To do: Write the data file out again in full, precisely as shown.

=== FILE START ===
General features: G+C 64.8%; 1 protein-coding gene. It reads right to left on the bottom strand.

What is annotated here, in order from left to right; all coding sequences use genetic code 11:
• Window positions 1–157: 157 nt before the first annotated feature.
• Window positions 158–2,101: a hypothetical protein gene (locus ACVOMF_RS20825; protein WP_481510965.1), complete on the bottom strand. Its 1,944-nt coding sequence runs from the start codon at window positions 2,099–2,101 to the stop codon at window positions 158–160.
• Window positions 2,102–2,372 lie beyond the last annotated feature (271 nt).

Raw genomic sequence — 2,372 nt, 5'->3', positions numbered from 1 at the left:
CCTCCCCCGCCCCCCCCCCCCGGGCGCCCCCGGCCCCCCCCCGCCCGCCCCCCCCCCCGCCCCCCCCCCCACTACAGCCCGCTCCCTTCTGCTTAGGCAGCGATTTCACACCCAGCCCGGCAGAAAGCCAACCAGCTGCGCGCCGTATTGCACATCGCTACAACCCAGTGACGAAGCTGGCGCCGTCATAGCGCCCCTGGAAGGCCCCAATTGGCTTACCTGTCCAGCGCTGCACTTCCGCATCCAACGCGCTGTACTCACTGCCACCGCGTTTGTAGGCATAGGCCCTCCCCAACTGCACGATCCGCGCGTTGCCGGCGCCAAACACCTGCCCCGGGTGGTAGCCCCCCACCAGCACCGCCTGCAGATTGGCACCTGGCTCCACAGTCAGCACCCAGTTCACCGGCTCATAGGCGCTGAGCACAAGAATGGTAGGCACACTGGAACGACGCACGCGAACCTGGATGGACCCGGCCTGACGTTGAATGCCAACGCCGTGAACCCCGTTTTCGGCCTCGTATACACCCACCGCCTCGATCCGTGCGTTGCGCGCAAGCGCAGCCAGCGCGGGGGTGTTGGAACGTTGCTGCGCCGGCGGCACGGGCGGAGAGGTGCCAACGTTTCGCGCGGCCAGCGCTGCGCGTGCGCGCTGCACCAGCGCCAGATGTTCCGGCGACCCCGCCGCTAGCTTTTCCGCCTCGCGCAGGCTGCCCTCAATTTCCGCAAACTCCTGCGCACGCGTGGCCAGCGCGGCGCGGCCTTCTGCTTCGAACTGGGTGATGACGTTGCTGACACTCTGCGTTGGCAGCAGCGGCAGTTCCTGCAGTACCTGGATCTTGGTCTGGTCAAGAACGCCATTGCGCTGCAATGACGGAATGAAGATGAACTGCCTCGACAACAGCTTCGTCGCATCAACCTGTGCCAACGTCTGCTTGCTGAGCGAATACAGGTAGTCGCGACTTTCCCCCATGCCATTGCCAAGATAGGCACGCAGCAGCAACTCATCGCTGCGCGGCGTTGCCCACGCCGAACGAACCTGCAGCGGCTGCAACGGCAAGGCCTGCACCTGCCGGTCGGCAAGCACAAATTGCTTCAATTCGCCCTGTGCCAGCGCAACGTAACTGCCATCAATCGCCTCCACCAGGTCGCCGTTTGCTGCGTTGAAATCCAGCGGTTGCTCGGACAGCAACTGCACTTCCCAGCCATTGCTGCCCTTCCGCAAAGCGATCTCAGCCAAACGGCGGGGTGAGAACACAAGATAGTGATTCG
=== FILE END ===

General features: G+C 64.8%; 1 protein-coding gene. It reads right to left on the bottom strand.

What is annotated here, in order from left to right; all coding sequences use genetic code 11:
• Window positions 1–157: 157 nt before the first annotated feature.
• Window positions 158–2,101: a hypothetical protein gene (locus ACVOMF_RS20825; protein WP_481510965.1), complete on the bottom strand. Its 1,944-nt coding sequence runs from the start codon at window positions 2,099–2,101 to the stop codon at window positions 158–160.
• Window positions 2,102–2,372 lie beyond the last annotated feature (271 nt).

Raw genomic sequence — 2,372 nt, 5'->3', positions numbered from 1 at the left:
CCTCCCCCGCCCCCCCCCCCCGGGCGCCCCCGGCCCCCCCCCGCCCGCCCCCCCCCCCGCCCCCCCCCCCACTACAGCCCGCTCCCTTCTGCTTAGGCAGCGATTTCACACCCAGCCCGGCAGAAAGCCAACCAGCTGCGCGCCGTATTGCACATCGCTACAACCCAGTGACGAAGCTGGCGCCGTCATAGCGCCCCTGGAAGGCCCCAATTGGCTTACCTGTCCAGCGCTGCACTTCCGCATCCAACGCGCTGTACTCACTGCCACCGCGTTTGTAGGCATAGGCCCTCCCCAACTGCACGATCCGCGCGTTGCCGGCGCCAAACACCTGCCCCGGGTGGTAGCCCCCCACCAGCACCGCCTGCAGATTGGCACCTGGCTCCACAGTCAGCACCCAGTTCACCGGCTCATAGGCGCTGAGCACAAGAATGGTAGGCACACTGGAACGACGCACGCGAACCTGGATGGACCCGGCCTGACGTTGAATGCCAACGCCGTGAACCCCGTTTTCGGCCTCGTATACACCCACCGCCTCGATCCGTGCGTTGCGCGCAAGCGCAGCCAGCGCGGGGGTGTTGGAACGTTGCTGCGCCGGCGGCACGGGCGGAGAGGTGCCAACGTTTCGCGCGGCCAGCGCTGCGCGTGCGCGCTGCACCAGCGCCAGATGTTCCGGCGACCCCGCCGCTAGCTTTTCCGCCTCGCGCAGGCTGCCCTCAATTTCCGCAAACTCCTGCGCACGCGTGGCCAGCGCGGCGCGGCCTTCTGCTTCGAACTGGGTGATGACGTTGCTGACACTCTGCGTTGGCAGCAGCGGCAGTTCCTGCAGTACCTGGATCTTGGTCTGGTCAAGAACGCCATTGCGCTGCAATGACGGAATGAAGATGAACTGCCTCGACAACAGCTTCGTCGCATCAACCTGTGCCAACGTCTGCTTGCTGAGCGAATACAGGTAGTCGCGACTTTCCCCCATGCCATTGCCAAGATAGGCACGCAGCAGCAACTCATCGCTGCGCGGCGTTGCCCACGCCGAACGAACCTGCAGCGGCTGCAACGGCAAGGCCTGCACCTGCCGGTCGGCAAGCACAAATTGCTTCAATTCGCCCTGTGCCAGCGCAACGTAACTGCCATCAATCGCCTCCACCAGGTCGCCGTTTGCTGCGTTGAAATCCAGCGGTTGCTCGGACAGCAACTGCACTTCCCAGCCATTGCTGCCCTTCCGCAAAGCGATCTCAGCCAAACGGCGGGGTGAGAACACAAGATAGTGATTCG